Skip to main content

The Crucifixion

Giambattista Tiepolo, Italian, 1696–1770
with the assistance of his son Giandomenico Tiepolo, Italian, 1727–1804
Oil on canvas
Place made
Venice, Veneto, Italy, Europe
Current Location
On View, Gallery 204
31 1/4 x 34 3/4 in. (79.4 x 88.3 cm)
framed: 40 1/8 x 43 5/8 in. (101.9 x 110.8 cm)
Credit Line
Museum Purchase
Public Domain
Object Number
Giambattista Tiepolo’s painting of the crucifixion and death of Christ is infused with fresh energy. Before Tiepolo, most artists arranged this scene with Christ’s cross in the center and the two thieves positioned symmetrically on either side, so that the viewer could address the image of Christ directly. Here Tiepolo has shifted the viewer’s position to the right side of the grouping, yielding an oblique viewpoint. This is one way that he makes the scene more dynamic and exciting. To increase such effects, Tiepolo applied the paint with a dazzling, almost shorthand technique that creates energetic lines capable of suggesting the motion of a charging horse or the agony of a dying man.
uture owner Eduard Friedrich Weber [Woermann, Karl. "Wissenschaftliches Verzeichnis der Älteren Gemälde der Galerie Weber in Hamburg." Dresden: Druck von Wilhelm Hoffmann, 1892, p. 120, no. 142]. In addition, the "Crucifixion" is listed among nine other works that were exhibtied in the Sedelmeyer Gallery in Paris. Although the publication is dated from 1913, the actual showing could have taken place earlier, or, the book is a synopsis of Tiepolo's works that Sedelmeyer had possessed at some time [Mauclair, Camille. "Dix chefs-d'oeuvre de G. B. Tiepolo exposés a la Galerie Ch. Sedelmeyer." Paris, 1913]. Since Sedelmeyer was an art dealer, perhaps the paintings were consigned to his establishment upon the death of Madame Brentano. Nevertheless, it seems that the paintings were not in Sedelmeyer's ownership for a long time; according to the 1892 Weber inventory and a the Getty Art History Information Program, the paintings were on the Viennese art market in 1874 [letter dated June 29, 1988; SLAM document files]. Neither one of the texts refers to possible sellers, however it could have been Sedelmeyer based on existing information.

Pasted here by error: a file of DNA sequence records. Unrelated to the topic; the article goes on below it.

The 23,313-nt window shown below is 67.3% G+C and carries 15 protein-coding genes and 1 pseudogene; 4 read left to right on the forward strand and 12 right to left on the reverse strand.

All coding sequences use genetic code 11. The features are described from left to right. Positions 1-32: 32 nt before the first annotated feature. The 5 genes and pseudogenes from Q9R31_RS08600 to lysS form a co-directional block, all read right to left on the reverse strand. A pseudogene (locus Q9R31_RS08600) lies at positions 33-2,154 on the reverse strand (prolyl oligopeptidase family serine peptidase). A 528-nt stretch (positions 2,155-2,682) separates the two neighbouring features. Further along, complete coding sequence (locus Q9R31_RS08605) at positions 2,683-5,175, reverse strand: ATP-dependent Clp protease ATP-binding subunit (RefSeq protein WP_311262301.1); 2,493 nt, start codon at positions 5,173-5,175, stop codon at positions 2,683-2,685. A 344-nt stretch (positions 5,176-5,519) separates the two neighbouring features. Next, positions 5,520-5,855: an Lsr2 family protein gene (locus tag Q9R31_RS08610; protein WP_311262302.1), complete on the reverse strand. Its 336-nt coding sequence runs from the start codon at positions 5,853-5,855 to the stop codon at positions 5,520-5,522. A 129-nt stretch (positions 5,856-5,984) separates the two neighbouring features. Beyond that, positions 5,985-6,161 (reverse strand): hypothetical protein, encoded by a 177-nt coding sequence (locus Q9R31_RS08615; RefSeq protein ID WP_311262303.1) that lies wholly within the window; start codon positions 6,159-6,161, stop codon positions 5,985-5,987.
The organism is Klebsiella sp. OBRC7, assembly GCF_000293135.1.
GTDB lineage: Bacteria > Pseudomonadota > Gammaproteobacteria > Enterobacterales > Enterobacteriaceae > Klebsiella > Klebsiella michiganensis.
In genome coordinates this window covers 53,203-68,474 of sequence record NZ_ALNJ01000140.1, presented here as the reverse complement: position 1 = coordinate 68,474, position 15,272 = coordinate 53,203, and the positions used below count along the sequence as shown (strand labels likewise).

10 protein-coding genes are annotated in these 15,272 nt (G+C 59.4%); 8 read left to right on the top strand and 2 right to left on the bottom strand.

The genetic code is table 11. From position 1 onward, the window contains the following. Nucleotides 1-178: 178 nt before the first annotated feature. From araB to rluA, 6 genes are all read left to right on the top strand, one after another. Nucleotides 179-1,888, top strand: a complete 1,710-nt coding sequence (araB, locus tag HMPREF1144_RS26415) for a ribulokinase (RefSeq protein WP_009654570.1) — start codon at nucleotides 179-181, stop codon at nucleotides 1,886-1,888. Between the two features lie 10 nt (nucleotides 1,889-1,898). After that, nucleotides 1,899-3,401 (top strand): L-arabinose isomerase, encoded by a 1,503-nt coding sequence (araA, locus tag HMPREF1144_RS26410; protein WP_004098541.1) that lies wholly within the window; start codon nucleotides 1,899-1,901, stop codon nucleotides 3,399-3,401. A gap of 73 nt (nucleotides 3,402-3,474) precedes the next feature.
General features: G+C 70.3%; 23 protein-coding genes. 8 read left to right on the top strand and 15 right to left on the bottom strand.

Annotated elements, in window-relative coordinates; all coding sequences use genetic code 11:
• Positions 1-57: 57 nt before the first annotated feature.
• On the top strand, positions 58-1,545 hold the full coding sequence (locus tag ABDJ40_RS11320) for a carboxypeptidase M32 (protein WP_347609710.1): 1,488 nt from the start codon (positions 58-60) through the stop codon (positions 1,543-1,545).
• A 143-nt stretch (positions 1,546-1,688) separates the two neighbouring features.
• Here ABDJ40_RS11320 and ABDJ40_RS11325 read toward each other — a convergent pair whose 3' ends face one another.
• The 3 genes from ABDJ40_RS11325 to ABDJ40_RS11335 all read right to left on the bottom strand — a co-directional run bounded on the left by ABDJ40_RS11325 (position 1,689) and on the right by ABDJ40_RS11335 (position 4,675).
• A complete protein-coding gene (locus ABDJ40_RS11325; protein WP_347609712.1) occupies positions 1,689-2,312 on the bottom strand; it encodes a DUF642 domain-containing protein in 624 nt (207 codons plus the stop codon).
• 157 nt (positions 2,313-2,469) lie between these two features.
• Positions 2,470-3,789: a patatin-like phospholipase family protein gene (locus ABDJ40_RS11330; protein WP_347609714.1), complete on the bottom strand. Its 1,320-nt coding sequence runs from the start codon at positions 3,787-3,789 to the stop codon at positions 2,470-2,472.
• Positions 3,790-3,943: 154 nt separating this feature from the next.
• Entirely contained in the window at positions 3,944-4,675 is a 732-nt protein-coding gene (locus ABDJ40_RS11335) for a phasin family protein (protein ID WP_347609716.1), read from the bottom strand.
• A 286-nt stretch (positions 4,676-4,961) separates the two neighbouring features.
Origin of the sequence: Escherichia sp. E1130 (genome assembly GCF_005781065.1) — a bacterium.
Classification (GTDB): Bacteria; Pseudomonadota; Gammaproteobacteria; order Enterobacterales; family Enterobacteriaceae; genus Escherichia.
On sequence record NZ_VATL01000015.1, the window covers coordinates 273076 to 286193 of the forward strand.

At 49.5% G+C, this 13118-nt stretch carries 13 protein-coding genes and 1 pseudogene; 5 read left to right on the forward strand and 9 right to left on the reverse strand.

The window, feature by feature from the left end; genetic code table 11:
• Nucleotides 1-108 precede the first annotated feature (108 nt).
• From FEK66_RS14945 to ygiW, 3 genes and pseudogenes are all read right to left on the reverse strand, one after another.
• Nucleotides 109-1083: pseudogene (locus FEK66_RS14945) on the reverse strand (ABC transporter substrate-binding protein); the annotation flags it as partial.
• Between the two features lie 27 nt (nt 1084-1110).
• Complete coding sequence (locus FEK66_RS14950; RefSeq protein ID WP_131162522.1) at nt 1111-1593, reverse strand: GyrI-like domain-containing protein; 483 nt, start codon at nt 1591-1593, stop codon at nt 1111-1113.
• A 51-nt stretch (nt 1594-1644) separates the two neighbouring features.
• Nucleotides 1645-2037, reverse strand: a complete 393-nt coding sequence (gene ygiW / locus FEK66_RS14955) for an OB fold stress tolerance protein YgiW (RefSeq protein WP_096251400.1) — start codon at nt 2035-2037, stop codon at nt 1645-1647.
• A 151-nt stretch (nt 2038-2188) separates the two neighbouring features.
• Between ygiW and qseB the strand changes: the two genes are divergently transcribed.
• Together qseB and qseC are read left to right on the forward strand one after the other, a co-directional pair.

[3] In the 1892 inventory of the Weber collection, both paintings are listed as being in the Consul's collection (see note [2]). Even though the paintings appeared on the 1874 Viennese art market, it is unknown if Weber purchased the paintings at this time. According to an annotated copy of the "Galerie Weber, Hamburg" sale catalogue, the paintings were in auction on February 20, 1912, at Rudolph Lepke's Kunst-Auctions-Haus, Berlin, no. 160 [SLAM document files]. Unfortunately, the results of the auction are not noted.

[4] According to the Getty Art History Information Program [letter dated September 23, 1988], the paintings were purchased from Fischhof by Knoedler's London office. Before the end of the year the painting and its pendant were shipped to New York where they remained until 1937. In that same year, Clendenin J. Ryan bo
Scroll back to top